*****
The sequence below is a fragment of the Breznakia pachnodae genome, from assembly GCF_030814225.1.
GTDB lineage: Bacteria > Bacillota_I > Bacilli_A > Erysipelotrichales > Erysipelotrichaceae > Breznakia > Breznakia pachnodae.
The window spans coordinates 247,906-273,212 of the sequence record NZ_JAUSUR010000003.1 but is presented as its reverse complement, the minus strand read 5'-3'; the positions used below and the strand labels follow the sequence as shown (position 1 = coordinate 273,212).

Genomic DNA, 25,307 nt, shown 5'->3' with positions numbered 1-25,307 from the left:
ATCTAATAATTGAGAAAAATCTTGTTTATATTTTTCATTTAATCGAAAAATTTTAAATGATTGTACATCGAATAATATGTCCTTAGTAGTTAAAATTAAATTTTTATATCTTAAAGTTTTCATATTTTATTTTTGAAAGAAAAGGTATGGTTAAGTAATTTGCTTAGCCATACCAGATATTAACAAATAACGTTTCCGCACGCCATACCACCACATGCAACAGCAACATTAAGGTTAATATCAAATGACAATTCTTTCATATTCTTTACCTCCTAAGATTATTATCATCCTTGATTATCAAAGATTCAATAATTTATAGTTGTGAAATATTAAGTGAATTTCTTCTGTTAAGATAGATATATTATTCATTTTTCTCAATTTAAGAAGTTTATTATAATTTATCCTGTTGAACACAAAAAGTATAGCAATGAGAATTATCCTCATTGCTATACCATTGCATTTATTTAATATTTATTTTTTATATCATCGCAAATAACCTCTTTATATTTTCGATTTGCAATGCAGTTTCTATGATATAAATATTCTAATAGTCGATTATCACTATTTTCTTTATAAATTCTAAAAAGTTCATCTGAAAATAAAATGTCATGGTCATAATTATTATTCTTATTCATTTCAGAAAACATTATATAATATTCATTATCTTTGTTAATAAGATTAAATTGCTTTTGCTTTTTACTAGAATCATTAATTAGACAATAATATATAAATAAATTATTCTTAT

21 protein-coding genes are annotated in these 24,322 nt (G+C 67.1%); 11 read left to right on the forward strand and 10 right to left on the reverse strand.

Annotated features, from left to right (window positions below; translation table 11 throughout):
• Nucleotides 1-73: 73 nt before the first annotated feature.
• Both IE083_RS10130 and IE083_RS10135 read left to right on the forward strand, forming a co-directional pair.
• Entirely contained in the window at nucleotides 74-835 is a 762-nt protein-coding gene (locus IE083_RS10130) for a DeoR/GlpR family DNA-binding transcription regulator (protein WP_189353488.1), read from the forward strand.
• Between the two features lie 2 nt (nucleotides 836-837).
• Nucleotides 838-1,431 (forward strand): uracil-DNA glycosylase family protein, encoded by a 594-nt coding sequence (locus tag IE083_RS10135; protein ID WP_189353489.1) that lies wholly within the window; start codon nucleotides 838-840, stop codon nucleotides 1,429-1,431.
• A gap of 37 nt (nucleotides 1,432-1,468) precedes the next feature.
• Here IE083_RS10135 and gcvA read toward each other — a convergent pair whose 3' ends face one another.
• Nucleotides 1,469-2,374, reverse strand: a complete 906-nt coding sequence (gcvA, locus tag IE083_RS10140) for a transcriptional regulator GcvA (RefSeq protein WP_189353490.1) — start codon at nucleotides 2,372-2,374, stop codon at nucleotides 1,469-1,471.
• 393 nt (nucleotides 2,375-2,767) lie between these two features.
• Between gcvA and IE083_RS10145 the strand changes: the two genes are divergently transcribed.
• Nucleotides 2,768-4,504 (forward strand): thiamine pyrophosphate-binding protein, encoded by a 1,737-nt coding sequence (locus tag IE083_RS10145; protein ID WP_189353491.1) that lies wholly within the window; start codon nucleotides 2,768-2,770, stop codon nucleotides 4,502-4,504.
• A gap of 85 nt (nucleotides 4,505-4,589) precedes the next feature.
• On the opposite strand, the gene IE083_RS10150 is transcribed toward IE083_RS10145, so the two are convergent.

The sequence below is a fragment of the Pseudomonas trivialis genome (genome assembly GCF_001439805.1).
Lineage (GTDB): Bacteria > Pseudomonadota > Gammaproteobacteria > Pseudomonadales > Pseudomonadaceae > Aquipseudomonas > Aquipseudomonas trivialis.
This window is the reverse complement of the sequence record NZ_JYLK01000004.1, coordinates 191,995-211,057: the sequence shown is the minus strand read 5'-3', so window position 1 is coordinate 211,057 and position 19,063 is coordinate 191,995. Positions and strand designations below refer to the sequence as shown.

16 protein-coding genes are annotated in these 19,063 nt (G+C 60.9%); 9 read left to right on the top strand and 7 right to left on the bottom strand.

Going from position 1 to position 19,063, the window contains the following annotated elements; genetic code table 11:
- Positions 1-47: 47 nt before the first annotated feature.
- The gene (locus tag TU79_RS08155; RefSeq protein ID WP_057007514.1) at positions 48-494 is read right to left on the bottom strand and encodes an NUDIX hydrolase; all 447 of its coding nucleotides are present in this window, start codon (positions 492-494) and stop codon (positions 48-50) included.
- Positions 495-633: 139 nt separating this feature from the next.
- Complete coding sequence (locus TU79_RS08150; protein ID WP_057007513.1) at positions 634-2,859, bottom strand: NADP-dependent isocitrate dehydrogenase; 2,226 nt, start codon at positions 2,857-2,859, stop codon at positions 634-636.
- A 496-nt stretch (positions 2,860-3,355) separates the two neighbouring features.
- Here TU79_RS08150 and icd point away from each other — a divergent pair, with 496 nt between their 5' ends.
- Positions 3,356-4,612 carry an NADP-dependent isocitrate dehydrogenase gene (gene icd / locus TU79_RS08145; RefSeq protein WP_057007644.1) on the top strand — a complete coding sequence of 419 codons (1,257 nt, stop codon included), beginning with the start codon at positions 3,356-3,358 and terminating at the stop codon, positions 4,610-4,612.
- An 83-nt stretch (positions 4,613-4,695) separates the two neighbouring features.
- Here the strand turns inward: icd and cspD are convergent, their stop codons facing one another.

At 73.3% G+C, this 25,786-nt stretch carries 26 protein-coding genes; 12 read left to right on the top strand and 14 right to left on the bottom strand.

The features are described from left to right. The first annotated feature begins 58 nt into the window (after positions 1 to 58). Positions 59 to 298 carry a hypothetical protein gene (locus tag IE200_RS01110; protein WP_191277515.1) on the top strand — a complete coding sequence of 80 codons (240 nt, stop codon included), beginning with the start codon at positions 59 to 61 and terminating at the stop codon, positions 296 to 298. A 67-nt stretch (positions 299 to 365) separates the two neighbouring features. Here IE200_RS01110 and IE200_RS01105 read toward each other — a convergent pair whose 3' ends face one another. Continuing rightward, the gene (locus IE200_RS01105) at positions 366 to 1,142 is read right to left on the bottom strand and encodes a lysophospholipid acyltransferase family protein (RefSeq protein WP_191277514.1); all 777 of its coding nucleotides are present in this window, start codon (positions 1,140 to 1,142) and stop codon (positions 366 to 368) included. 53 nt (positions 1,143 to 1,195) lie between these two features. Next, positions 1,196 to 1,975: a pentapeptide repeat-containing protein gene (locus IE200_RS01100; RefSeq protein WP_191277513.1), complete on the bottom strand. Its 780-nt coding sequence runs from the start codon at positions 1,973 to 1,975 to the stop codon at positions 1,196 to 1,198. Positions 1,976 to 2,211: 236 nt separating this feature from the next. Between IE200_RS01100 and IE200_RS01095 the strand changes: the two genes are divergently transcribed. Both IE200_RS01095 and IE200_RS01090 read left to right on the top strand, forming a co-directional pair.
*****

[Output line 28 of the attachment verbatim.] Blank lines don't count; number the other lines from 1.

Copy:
- Positions 495-633: 139 nt separating this feature from the next.